Agitation and sorrow are results of prarabdha

Swami Tapovan Maharaj
Swami Tapovan Maharaj

A householder should not conduct himself like a vanaprastha or sannyasin; nor should a vanaprastha or sannyasin behave like a householder”. This is one of the important injunctions of the scriptures. A householder should perform all the duties pertaining to his station in life; it is not for him to live like a sannyasin (nor is it desirable to do so).

A householder, wise and dispassionate, discharges his duties not out of any desire to enjoy sense objects, but out of conviction that it is his duty to do so. He accommodates sense objects so far as they serve him to fulfill his duties; not for selfish enjoyment.

To all outward appearances there may be no differences between him and a purely worldly man. Both perform their duties, but really in their attitudes there is an ocean of difference.

Sri Yajnavalkya and Vasishta were householders. Full as they were of jnana and vairagya, they continued to perform householder’s duties without relaxation. Confronted with agitation Yajnavalkya used to say, “To how many persons I have taught Brahma Vidya, how many of them have I converted to jnanis! How many of my disciples are immersed in bliss deep in brahma samadhi as sannyasins, avadhutas, stark-naked vairagis! Yet, my prarabdham is to be subjected to agitation as a householder!”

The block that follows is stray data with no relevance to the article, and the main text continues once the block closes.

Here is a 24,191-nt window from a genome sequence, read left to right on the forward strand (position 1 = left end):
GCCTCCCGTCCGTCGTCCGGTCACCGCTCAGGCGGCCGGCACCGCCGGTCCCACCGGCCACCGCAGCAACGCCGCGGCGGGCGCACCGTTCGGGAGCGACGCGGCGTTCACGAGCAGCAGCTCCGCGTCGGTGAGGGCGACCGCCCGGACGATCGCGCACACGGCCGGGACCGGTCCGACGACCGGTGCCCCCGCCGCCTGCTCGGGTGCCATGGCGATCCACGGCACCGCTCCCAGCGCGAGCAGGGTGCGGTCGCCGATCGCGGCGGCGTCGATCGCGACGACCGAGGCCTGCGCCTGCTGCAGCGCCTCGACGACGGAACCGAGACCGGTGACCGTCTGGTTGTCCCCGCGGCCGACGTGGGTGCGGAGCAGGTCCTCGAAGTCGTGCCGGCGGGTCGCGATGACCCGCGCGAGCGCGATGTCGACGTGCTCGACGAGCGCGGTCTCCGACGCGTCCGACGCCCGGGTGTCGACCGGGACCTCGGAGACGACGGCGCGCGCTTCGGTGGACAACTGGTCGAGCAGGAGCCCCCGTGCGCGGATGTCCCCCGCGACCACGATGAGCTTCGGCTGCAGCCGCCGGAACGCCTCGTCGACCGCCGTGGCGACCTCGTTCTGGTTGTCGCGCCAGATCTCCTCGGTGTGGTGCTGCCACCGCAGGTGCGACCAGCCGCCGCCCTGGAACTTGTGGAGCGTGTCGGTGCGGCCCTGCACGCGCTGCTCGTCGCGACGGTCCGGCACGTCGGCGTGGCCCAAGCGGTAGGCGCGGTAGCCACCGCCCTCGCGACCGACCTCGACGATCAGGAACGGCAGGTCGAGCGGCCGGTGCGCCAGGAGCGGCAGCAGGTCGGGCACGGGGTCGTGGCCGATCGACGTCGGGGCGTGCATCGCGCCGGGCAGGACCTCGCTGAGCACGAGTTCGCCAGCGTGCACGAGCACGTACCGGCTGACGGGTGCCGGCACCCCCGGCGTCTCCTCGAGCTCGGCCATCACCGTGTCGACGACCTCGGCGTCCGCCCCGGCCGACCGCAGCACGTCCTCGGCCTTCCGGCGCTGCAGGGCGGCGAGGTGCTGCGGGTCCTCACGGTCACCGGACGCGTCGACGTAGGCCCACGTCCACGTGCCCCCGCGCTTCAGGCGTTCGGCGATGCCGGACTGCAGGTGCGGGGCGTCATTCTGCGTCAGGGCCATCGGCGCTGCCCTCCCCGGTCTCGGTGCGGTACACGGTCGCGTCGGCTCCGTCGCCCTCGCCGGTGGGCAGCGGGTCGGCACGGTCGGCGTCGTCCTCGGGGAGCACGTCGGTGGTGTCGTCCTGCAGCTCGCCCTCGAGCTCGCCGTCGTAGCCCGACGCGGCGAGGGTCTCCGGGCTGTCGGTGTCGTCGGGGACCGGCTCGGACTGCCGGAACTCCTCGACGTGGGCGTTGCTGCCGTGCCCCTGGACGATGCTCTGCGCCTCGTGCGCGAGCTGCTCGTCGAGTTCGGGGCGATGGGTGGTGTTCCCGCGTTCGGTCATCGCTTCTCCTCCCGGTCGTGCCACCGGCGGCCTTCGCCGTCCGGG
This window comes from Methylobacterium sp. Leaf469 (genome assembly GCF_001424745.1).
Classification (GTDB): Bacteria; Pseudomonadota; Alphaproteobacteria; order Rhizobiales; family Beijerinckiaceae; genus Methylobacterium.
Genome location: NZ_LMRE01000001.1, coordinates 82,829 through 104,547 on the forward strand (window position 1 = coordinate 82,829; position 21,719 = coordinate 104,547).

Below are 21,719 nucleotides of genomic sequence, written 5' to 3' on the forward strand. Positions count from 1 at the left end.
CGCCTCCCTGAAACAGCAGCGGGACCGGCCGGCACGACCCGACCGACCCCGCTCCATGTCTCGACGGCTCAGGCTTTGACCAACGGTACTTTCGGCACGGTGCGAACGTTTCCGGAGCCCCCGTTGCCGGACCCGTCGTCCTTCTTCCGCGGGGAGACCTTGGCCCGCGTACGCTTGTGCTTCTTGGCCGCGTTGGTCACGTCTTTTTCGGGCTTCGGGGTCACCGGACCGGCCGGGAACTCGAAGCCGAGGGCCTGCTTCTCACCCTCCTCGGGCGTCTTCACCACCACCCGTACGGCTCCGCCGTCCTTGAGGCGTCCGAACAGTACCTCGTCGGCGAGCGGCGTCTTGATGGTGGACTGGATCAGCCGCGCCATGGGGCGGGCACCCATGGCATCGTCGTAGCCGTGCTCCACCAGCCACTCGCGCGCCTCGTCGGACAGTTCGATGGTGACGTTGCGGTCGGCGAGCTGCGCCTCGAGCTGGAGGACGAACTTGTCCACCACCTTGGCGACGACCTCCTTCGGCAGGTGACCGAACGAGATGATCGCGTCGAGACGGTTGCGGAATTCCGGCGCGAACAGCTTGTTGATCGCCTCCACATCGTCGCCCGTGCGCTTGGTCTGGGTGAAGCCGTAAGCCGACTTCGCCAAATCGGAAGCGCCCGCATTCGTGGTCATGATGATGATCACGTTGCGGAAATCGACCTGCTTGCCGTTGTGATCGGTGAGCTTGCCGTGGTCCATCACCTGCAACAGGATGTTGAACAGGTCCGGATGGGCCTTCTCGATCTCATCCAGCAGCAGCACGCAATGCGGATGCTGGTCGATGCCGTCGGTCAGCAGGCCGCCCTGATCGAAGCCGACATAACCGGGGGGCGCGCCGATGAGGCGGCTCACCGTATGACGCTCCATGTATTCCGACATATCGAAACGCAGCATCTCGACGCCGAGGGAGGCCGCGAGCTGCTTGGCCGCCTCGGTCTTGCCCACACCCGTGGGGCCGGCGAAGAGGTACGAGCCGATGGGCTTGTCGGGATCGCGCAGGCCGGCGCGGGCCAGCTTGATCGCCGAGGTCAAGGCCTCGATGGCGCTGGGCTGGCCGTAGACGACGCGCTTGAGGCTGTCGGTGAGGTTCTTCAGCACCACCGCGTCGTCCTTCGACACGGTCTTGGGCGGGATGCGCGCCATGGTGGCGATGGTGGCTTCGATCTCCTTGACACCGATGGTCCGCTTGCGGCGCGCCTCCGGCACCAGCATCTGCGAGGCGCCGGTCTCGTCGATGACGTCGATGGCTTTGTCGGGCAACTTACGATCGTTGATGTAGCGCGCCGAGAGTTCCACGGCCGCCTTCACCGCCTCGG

Were there ever greater jnanis like Vasishta who was the author of Yoga Vasishta or Yajnavalkya, seer of Sukla Yajur Veda? Oceans of wisdom and vairagya as they were, Vasishta lived with Arundhati performing the duties of a householder; Yajnavalkya lived with Maithreyi and Katyayani. To them it was all a Lila or sport.

Without vairagya there can be no Brahma-jnana. Great jnanis were also great vairagis. But dispassion and renunciation are entirely different. A householder may have firm dispassion; he may have no desire at all for sense enjoyment; yet, he will have to accept sense objects as a householder.

A sannyasin may succeed in doing his duty (uninterrupted contemplation of Brahman) without touching a coin, but a householder cannot do so. Vairagya means having no raga (desire) within; rejecting things externally also out of dispassion is called renunciation. A householder may lead the life of a great vairagi and great jnani; but he cannot become a great tyagi as he cannot renounce all objects because he has yet to attend to his duties as a householder. Yet he may live with self control and happiness.

What I mean to impress through these examples is this: A householder ought to perform his household duties as duty, as service to God. For him it is indispensable to receive sense objects and deal variously with them. That agitation should result at times from this is inevitable.

By nature agitation is sorrow and sorrow is the result of prarabdha. Yet, for them who recognize agitation and sorrow as a form of Brahman it will be possible to find happiness even in the midst of suffering. On a sultry day a man stands hip deep in cold water. From head to the hips he experiences heat; below the hips he feels cold – in the same way.

Excerpted from ‘Guidance from the Guru’, Letter 6, written to Mr and Mrs. Chandrasekhara Menon.

Swami Tapovan Maharaj

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